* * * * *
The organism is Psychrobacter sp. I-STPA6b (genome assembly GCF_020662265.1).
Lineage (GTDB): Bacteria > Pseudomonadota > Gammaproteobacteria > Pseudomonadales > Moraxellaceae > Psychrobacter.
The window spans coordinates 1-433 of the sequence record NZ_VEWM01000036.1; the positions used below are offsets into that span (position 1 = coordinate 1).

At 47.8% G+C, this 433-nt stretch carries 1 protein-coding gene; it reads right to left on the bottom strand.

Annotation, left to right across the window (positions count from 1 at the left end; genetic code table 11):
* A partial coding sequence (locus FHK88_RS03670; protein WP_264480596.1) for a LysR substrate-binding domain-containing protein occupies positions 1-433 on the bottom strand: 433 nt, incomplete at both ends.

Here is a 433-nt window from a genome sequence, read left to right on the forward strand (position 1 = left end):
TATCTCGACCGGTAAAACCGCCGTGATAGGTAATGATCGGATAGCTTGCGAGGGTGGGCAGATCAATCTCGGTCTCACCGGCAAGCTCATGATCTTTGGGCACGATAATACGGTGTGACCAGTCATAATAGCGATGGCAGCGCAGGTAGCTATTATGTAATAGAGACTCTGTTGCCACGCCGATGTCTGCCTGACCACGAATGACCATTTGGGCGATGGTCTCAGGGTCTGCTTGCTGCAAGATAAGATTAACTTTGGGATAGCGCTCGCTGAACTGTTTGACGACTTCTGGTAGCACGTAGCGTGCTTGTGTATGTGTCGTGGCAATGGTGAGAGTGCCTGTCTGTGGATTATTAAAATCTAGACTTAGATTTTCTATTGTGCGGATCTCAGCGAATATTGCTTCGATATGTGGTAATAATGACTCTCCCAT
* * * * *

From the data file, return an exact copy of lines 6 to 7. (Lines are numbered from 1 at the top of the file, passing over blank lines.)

* A partial coding sequence (locus FHK88_RS03670; protein WP_264480596.1) for a LysR substrate-binding domain-containing protein occupies positions 1-433 on the bottom strand: 433 nt, incomplete at both ends.

Here is a 433-nt window from a genome sequence, read left to right on the forward strand (position 1 = left end):